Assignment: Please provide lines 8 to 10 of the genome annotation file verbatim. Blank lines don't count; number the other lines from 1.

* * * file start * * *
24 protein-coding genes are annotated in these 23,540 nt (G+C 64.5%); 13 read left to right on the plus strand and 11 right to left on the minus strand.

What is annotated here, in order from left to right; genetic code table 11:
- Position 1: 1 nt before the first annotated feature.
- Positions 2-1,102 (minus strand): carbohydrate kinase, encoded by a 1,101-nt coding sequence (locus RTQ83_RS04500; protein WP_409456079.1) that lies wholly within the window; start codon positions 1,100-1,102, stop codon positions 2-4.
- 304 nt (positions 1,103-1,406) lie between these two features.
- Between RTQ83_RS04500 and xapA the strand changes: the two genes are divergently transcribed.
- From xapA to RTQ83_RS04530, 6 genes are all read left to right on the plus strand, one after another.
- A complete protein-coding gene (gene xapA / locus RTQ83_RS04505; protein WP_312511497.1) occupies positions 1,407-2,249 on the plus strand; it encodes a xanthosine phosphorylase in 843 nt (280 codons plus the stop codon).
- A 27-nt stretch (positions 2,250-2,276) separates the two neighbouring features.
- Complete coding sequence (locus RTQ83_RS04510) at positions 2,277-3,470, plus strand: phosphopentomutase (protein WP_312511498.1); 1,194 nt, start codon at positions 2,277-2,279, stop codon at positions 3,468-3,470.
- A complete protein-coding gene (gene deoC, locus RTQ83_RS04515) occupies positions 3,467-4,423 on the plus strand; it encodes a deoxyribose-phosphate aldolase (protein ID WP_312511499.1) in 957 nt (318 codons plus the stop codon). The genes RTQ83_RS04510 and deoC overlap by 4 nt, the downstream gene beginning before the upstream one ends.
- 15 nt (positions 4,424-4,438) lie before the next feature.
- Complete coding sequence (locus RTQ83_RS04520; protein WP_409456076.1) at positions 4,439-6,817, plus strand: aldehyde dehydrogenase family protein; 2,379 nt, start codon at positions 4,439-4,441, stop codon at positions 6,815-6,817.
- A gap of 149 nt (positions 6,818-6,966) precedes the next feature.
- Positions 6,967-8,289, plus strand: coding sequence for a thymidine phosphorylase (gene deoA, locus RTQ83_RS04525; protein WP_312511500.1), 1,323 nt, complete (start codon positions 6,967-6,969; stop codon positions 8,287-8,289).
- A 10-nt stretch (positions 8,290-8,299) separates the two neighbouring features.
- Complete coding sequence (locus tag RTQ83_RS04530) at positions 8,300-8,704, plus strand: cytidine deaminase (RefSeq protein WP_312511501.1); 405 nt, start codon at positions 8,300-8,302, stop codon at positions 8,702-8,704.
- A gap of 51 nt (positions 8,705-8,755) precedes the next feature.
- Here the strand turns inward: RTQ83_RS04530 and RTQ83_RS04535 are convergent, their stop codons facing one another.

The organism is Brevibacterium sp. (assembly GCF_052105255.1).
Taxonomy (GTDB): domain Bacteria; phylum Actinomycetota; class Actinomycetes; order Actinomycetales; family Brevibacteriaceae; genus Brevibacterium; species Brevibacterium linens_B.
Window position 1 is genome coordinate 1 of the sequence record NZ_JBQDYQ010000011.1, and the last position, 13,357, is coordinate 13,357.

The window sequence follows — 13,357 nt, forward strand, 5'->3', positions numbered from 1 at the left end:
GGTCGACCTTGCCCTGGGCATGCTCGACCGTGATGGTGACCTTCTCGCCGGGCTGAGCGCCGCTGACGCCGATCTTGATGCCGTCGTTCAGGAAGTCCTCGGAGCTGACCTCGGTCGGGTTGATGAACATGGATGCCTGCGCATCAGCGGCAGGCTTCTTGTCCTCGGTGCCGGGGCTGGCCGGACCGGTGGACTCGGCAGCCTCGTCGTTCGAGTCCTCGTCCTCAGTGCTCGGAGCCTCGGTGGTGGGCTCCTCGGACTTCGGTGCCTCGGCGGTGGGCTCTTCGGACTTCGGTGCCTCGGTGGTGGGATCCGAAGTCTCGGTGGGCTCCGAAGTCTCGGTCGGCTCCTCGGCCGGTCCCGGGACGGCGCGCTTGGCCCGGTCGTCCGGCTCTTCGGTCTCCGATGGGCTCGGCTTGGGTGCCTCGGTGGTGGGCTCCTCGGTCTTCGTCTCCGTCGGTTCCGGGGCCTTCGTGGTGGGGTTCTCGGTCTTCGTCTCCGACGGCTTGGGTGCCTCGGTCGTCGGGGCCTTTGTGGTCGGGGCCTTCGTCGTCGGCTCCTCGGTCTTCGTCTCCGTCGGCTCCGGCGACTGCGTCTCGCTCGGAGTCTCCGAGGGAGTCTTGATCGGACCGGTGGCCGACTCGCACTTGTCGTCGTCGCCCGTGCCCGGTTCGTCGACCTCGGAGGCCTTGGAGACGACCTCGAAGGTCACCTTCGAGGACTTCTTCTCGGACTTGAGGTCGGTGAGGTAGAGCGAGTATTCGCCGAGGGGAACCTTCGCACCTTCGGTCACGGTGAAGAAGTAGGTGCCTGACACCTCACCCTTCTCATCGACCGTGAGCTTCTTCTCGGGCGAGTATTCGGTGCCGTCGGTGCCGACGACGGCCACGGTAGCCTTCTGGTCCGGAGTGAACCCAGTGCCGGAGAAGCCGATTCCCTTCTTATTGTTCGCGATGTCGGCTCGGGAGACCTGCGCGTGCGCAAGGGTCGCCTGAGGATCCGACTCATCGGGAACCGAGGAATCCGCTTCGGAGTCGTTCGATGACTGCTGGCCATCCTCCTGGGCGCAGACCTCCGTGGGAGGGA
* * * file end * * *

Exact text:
- A complete protein-coding gene (gene xapA / locus RTQ83_RS04505; protein WP_312511497.1) occupies positions 1,407-2,249 on the plus strand; it encodes a xanthosine phosphorylase in 843 nt (280 codons plus the stop codon).
- A 27-nt stretch (positions 2,250-2,276) separates the two neighbouring features.
- Complete coding sequence (locus RTQ83_RS04510) at positions 2,277-3,470, plus strand: phosphopentomutase (protein WP_312511498.1); 1,194 nt, start codon at positions 2,277-2,279, stop codon at positions 3,468-3,470.